: How-to Cheap fix for Jumping Gas Gauge 98-04 Sevilles



Yaemish
05-08-13, 04:14 PM
My gas gauge was jumping up to full after the tank reached about 1/2. I learned to live with it and just watched my mileage but I figure that it is something that needed to be fixed. Thanks to the Aurora forum, I found that there was an easy and inexpensive fix that did not require you to purchase a new fuel pump.

There are three little metal arms on the float arm and over time, these arms stop making contact where they register low fuel. With a little ingenuity, you can replace the arm with a $25 common AC Delco part. GM doesn't sell the sensor by itself, but they do sell a part for another car that has the arm that is used on our cars. The entire job can be done in about an hour.

Parts Needed
GM #15824379 This part comes with additional components, none of which will be used. We only need the small gray arm.

Pump Removal
1. Access the fuel pump located under the carpet on the passenger side of the trunk. You will need to remove the bottom carpet and spare tire.
2. The are about five 7mm screws that need to be removed to reveal the pump.
3. Try to relieve some of the fuel pressure (there is a pressure release under the hood). For me, it didn't make a difference and I still had pressurized fuel spray out. Make sure that you have a full size towel to catch the fuel. Shop rags will not be enough.
4. Release the two pressurized fuel lines and use the towel to soak up the gas that is released.
5. There are two electrical connectors that need to be disconnected.
6. There is a special tool to twist off the plate that secures the pump to the body. This tool is expensive and not worth purchasing. I use a hammer and a brass chisel or punch to get the plate to spin off. If there is rust you may want to use to penetrating oil to loosen it up. Keep in mind that you have to use the brass chisel or punch as they will not spark. You are dealing with exposed gas so take the proper precautions.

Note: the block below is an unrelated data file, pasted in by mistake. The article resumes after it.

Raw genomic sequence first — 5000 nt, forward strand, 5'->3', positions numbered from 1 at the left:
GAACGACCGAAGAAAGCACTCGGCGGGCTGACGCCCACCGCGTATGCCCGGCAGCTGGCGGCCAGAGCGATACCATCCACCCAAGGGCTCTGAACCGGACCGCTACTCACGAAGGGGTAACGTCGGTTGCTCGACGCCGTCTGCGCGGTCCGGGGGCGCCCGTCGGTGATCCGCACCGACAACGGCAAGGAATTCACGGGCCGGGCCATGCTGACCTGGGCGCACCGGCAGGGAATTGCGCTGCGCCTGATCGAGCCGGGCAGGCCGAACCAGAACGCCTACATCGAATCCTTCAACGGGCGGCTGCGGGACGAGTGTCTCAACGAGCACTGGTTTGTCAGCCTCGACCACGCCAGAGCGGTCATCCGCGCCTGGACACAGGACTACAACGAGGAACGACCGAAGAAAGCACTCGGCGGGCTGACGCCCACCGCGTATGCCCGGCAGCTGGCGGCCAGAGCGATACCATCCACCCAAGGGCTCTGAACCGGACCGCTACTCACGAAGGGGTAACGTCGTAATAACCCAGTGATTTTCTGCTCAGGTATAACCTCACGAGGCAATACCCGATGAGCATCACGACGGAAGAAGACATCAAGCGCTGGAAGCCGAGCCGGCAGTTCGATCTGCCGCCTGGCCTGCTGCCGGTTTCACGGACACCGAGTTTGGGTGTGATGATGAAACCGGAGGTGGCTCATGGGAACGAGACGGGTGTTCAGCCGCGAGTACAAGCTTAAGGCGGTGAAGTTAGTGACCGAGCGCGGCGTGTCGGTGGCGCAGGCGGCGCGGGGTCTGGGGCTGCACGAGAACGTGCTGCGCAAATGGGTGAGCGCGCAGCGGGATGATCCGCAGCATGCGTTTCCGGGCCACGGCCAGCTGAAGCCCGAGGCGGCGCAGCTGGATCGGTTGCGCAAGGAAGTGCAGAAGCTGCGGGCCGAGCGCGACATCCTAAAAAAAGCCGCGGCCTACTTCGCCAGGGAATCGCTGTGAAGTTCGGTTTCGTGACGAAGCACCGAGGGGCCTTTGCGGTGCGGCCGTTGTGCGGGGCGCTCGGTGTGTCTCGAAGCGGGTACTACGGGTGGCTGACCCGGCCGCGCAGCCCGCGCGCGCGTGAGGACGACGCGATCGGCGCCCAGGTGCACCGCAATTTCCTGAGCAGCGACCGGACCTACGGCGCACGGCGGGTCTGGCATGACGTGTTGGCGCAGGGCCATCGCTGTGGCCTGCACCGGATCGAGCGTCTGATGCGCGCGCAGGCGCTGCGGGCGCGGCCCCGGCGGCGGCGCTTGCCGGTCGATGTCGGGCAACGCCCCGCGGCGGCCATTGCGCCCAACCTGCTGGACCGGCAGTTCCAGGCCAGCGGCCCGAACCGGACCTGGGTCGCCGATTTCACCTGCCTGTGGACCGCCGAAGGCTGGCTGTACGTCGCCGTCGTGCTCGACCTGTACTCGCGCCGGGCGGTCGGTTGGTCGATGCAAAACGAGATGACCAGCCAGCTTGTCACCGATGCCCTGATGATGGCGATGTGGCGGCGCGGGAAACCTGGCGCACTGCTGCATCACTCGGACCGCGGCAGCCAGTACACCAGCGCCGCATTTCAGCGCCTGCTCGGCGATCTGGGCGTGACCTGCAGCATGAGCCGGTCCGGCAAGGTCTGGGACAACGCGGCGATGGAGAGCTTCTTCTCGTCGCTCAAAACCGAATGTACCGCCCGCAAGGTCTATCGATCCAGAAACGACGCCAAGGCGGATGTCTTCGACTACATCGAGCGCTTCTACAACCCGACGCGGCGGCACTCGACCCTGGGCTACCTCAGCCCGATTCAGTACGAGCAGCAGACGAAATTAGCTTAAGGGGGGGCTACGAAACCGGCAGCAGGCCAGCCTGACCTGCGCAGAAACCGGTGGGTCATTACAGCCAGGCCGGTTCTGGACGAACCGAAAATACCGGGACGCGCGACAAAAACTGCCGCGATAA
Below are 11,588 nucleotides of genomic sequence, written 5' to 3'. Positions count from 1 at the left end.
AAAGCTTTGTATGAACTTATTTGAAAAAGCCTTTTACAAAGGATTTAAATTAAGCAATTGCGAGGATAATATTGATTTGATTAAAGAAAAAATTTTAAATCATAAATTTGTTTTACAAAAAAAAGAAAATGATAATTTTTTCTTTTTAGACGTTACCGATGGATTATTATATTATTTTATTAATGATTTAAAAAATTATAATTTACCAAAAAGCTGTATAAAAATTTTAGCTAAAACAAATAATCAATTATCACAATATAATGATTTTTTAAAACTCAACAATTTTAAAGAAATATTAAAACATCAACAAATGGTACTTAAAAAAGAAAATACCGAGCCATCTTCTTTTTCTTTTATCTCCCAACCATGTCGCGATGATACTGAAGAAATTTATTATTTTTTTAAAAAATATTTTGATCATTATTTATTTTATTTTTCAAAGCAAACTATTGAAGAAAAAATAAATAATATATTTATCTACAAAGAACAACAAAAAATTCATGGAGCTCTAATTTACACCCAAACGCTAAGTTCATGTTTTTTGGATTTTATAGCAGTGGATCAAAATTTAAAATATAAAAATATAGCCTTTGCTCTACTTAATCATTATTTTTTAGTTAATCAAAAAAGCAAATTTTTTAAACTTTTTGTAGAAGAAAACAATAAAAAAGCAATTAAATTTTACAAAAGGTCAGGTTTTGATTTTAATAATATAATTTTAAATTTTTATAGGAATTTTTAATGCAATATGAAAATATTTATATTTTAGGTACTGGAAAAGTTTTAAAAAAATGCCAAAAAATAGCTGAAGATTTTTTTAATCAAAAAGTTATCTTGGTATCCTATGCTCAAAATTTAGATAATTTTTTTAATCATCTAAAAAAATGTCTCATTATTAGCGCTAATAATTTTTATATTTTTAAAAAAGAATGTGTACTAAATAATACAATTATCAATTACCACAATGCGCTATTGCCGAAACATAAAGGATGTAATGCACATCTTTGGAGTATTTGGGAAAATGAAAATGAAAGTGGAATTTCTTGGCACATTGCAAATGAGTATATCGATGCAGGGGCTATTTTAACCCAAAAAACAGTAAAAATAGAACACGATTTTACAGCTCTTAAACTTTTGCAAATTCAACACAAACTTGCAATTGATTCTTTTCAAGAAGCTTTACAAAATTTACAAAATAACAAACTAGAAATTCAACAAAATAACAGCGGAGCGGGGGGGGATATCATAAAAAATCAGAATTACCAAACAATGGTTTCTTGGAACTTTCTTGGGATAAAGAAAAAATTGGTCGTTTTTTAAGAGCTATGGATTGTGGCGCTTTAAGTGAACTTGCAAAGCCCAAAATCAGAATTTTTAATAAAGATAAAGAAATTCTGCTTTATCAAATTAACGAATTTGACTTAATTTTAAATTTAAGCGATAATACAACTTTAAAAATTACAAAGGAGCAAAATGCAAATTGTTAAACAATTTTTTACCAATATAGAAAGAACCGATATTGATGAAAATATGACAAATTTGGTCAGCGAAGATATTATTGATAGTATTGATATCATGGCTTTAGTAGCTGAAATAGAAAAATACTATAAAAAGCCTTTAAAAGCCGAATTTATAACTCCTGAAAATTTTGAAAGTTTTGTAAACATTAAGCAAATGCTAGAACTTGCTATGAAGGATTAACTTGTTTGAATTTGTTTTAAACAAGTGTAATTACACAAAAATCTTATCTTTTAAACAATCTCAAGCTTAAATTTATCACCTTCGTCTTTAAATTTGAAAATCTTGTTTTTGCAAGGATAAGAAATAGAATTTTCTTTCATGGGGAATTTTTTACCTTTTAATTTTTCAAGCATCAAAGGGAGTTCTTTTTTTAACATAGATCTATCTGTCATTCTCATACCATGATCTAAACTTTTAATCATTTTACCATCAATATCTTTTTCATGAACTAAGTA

7. Use a shop vac and some damp towels to clean around the pump. You don't want any debris falling in there.
8. Once you spin off the plate, the entire fuel pump will lift right out. Do it slowly and drain as much gas as possible back into the tank.

Changing the Arm
1. The part that we retrieve the arm off of looks like this.
https://lh6.googleusercontent.com/-FA6jQJFUIHk/UYqfVcIC66I/AAAAAAAAADM/pgG3JxH-17I/s379/pc050005rh3.jpg
2. You will see a very similar looking part with the float attached to your pump. There are two electrical connections that need to be removed and then the plastic attachment part has a tab to release and slide off.
3. Use a small screw driver and carefully remove the rigid wire that attaches the foam float to the arm. Here are the old and new parts to compare.
https://lh3.googleusercontent.com/-818963PdDa4/UYqdxNLEigI/AAAAAAAAAC4/nRgV1ja-aBQ/s1024/Untitled.jpg
4. Remove the gray arm from the new connector. I placed the plastic piece between two pieces of wood and then just used a punch to pop off the metal fastener and release the arm. DO NOT PRY IT OFF.
5. Do the same thing to remove the old arm.
6. Attach the new arm to the old connector and use the punch to put the metal faster back in. Remember, we only need the arm and none of the additional electronic sensor components as THESE WILL NOT WORK WITH YOUR CAR.
7. Reattach the old part with the new arm to the pump.

Reinstalling the Pump
Everything goes back in just as it came out. This would be a good time to mention that you would be extremely lucky to be able to reuse the old pump seal. Its not going to work again. Do yourself a favor and pay the ~$20 to buy a new rubber seal. Otherwise you are going to get the "check gas cap message". I know its tempting to try and reuse the old one. You will drive yourself insane trying to get it together without getting that message. Just buy the new seal. You will have to buy it from a GM dealer or order it online.

Ranger
05-08-13, 09:17 PM
Copied to Tech Tips. Thank you.

ronswanson
01-02-14, 12:07 PM
Same procedure for a 2004 deville?

Submariner409
01-03-14, 10:46 AM
Essentially, yes.

Look at the pump assembly pictures - and the other embedded pictures - in several examples in RockAuto. You get to your year, make, model, system and click the small thumnbnail or the INFO tab and that opens a larger picture with others attached - one pump module even has a generic replacement YouTube video link.

Your car may have an access hatch in the trunk floor.

doc538
01-10-14, 02:27 PM
I am curious about the fact you are not replacing the rheostat portion of the sensor, just the arm which is nothing but a position connector to the rheostat. If this is the case then why not simply clean up the old arms connector ends with some very fine sand paper and save the cost of a new arm? It has been my experience on other cars that the wear is also on the rheostat surface.